[Tutor] checking if data files are good, readable, and exist

Alan Gauld alan.gauld at btinternet.com
Tue Jul 22 23:01:30 CEST 2008

"W W" <srilyk at gmail.com> wrote

> Am I wrong in thinking that /all/ files are stored as binary?

No, thats quite right.

> python opens them, it automagically opens them in a
> more readable format,

But that isn't. Python just reads the data and interprets it
as text if you specify a text file - the default - or as raw data
if you use rb.

Python doesn't alter the data in any way it simply assumes
that its text and interprets the bytes according to the current
alphabet. Thus it reads the value 65 and interprets it as 'A'
(assuming ASCII) in text mode or just as the bit pattern
01000001 in binary. The application must then interpret the
bits in whatever way it considers appropriate - ass an integer,
a bitmask, part of a graphic image etc.

The important point is that there is no distinction between
binary data or text data in the file itself its just how it is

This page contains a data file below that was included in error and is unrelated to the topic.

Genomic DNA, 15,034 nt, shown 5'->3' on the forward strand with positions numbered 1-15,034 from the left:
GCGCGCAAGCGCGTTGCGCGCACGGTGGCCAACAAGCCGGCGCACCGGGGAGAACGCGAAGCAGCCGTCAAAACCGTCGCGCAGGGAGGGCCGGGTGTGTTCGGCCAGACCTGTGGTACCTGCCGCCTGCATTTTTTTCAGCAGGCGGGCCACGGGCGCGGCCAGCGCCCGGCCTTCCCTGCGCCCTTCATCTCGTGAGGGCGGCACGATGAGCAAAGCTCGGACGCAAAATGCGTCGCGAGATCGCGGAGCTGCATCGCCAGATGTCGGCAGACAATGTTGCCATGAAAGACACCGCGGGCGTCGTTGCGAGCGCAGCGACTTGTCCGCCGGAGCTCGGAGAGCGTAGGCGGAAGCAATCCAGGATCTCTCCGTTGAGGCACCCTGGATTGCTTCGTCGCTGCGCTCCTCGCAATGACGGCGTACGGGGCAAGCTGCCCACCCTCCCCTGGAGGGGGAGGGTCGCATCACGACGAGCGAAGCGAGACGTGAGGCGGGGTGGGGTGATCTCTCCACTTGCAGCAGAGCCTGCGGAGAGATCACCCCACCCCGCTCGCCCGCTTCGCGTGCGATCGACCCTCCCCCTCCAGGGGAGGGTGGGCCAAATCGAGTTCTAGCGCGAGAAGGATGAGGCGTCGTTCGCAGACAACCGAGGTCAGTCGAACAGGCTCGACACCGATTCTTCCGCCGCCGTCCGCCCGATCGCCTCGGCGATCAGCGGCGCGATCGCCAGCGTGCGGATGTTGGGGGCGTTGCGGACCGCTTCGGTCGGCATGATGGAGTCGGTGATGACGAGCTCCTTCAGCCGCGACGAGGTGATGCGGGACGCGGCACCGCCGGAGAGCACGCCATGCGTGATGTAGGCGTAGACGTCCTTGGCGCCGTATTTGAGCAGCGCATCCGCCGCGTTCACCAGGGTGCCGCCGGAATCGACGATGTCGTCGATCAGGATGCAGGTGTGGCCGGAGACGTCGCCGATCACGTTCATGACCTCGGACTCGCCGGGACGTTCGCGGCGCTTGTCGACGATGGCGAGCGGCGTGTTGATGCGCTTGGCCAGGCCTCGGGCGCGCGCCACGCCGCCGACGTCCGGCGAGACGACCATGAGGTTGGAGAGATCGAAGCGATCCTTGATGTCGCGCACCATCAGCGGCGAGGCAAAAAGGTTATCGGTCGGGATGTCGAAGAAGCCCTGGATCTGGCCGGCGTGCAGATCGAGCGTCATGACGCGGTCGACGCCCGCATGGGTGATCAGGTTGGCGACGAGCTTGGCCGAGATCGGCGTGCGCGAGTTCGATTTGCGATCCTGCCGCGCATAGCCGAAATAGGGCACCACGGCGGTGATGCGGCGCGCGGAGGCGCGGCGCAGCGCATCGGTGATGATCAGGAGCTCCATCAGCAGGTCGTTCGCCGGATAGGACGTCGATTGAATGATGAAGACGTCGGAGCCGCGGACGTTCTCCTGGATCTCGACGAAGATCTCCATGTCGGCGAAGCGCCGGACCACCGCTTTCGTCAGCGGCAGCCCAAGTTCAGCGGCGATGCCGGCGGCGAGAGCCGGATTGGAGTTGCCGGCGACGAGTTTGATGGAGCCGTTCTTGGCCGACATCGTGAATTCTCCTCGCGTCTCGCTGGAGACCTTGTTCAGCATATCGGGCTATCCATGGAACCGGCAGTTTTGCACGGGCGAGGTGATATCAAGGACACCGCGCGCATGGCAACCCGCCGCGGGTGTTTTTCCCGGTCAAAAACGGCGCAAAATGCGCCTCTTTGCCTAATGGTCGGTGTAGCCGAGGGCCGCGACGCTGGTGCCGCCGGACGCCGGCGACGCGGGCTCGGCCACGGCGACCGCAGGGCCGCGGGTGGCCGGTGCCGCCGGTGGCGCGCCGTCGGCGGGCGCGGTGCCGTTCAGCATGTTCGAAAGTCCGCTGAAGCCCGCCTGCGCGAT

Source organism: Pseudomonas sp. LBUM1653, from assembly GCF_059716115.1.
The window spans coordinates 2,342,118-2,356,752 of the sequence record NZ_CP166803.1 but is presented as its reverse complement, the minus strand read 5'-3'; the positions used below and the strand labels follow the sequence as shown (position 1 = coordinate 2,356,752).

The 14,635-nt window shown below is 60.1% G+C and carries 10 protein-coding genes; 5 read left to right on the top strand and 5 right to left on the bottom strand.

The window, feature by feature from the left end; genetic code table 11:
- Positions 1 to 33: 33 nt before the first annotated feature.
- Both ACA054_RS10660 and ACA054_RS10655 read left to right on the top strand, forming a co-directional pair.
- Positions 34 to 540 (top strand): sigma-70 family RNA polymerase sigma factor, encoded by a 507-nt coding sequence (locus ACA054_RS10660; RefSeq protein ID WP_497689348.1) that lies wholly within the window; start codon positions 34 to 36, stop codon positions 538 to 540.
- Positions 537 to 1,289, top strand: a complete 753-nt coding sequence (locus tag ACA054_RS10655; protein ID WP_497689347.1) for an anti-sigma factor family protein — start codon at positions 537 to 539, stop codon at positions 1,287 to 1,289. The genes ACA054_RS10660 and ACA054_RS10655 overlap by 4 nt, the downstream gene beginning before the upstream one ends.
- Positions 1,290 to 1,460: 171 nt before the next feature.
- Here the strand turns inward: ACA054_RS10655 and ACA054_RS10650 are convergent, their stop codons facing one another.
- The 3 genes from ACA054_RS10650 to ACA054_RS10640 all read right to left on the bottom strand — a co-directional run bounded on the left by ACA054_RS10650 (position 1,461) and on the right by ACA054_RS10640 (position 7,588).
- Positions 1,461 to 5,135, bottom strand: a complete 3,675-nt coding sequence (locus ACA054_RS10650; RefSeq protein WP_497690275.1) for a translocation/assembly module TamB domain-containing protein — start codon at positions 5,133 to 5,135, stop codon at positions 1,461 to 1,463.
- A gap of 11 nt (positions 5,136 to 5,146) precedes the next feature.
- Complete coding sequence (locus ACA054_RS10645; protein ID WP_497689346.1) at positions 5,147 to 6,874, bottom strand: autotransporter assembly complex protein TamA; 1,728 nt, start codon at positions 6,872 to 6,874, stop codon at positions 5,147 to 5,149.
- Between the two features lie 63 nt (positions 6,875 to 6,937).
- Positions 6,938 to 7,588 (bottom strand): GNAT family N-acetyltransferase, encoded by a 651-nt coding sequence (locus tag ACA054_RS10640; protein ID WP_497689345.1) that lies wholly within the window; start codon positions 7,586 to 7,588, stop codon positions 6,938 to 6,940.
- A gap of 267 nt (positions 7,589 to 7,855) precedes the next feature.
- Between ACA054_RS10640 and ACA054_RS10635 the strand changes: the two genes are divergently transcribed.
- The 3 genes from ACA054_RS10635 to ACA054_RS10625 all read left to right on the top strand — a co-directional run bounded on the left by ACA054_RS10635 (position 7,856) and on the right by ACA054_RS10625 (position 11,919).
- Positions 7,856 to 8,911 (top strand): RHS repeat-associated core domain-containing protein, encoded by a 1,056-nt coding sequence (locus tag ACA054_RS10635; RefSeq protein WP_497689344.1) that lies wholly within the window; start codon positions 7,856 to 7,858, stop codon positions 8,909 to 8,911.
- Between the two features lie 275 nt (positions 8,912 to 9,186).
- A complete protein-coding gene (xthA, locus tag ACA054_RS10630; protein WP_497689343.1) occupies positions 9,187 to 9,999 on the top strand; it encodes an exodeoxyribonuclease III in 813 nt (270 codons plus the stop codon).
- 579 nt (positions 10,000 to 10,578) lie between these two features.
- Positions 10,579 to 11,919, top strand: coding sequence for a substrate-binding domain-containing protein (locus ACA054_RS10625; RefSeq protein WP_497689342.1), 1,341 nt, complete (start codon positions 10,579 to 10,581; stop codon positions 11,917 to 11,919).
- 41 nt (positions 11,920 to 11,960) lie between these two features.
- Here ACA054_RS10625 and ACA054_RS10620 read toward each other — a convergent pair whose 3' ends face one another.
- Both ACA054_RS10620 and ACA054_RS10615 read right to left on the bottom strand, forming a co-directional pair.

interpreted that distinguishes them. (This is not completely
true on some OS where text files always have an EOF marker,
but it is itself just a binary value!)

None of which helps the OP other than to highlight the difficulty
of determining if a file in binary or not. We can sometimes
tell if a file is not text - if it uses ASCII - by looking at the 
of byte values, but thats sloooooowww... but we can never be
sure that a file is non text. (We can also check for common
file headers such as postscript, GIF, MP3, JPEG, MIDI, etc
etc but even they can be misleading if they just coincidentally
look valid)


Alan G. 

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